Space Odyssey: Slingshot Past The Sun

From Mars, it was decided that the best way to build up the velocity to head out towards the outer Solar System was to head inwards, towards the Sun, bypassing Mercury.

Close encounter with the Sun

Not seen: a scene en route to Jupiter, where Pegasus has a disturbingly close encounter with an asteroid. The asteroid turns out to be a C-type binary, with the larger rock about 4km, massing about 225 million km.

Yvan predicts that the rocks will pass at about a kilometre from Pegasus, but CAPCOM swears the closes it will ever come is ten kilometres, and orders no course correction to steer clear.

The rocks come to about 920 metres of the ship, almost close enough to take off some of the paintwork. Commander Tom Kirby calls them "Hubris" and "Catastrophe," and sarcastically says "Let's hope they don't come your way."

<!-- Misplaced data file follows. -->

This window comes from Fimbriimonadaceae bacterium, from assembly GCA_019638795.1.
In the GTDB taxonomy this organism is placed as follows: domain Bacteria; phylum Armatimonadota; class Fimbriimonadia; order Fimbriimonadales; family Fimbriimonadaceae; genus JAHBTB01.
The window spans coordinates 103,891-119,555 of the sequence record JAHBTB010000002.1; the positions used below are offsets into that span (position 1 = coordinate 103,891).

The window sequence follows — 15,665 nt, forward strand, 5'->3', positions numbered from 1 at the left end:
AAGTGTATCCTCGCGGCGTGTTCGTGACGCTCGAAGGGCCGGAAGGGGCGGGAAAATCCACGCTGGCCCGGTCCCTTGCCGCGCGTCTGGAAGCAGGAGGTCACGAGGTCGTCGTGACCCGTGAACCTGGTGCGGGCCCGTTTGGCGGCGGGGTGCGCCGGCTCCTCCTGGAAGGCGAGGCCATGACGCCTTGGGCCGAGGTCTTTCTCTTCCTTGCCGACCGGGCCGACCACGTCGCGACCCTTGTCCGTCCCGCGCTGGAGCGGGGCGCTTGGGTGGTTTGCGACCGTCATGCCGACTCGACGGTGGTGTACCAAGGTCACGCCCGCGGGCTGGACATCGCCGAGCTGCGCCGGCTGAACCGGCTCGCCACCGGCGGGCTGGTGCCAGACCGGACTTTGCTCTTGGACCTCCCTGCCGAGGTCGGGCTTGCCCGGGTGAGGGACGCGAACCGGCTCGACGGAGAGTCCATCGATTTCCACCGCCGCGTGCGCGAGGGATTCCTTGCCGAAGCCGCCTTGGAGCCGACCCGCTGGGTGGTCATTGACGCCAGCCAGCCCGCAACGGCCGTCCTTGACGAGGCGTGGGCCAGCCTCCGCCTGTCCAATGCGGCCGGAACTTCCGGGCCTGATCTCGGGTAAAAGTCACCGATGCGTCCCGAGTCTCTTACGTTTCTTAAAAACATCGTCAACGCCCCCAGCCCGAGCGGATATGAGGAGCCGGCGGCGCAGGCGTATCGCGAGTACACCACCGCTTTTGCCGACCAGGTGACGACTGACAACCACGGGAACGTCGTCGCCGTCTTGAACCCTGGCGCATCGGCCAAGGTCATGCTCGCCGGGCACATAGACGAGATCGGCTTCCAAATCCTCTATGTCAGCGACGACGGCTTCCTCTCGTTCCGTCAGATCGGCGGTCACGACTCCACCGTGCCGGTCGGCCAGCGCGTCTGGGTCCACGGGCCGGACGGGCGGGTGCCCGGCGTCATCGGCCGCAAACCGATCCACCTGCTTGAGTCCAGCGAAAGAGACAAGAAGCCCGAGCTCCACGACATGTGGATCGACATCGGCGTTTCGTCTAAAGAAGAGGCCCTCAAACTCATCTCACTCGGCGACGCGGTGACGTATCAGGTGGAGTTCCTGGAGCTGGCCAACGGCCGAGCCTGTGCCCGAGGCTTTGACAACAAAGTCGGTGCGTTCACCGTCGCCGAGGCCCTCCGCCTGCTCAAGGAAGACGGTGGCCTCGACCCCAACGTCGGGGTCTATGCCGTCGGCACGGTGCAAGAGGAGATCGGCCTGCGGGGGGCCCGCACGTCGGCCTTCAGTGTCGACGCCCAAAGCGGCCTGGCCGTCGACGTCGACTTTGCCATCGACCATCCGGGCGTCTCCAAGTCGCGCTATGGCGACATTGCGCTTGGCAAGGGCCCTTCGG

Towards the end of this clip, Kirby mentions the dosimeter readings all in the green, all except for John Pearson's which has crept into the amber. In fact, what happens here is that John Pearson, the on-board medic, has been given a higher dose of radiation than anybody else - and tragically, he contracts terminal lymphoma as a result of this dose of radiation.

Refusing to take the chemo, which would have passed through his urinary tract and contaminated the water recycling plant, poisoning the crew), John bravely decides to forego cancer treatment. He lasts as far as Saturn (scenes of Saturn and Titan not available on YouTube), and dies while watching the rings from the observation cupola, as the flight medic, Dr Claire Granier, in Mission Control, announces "Flight ... Pearson's ECG has just flatlined."

Next >> Jupiter

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"And if we have unearned luck, now to scape the serpent's tongue, we will make amends ere long. Else the Puck a liar call ..."

So speak.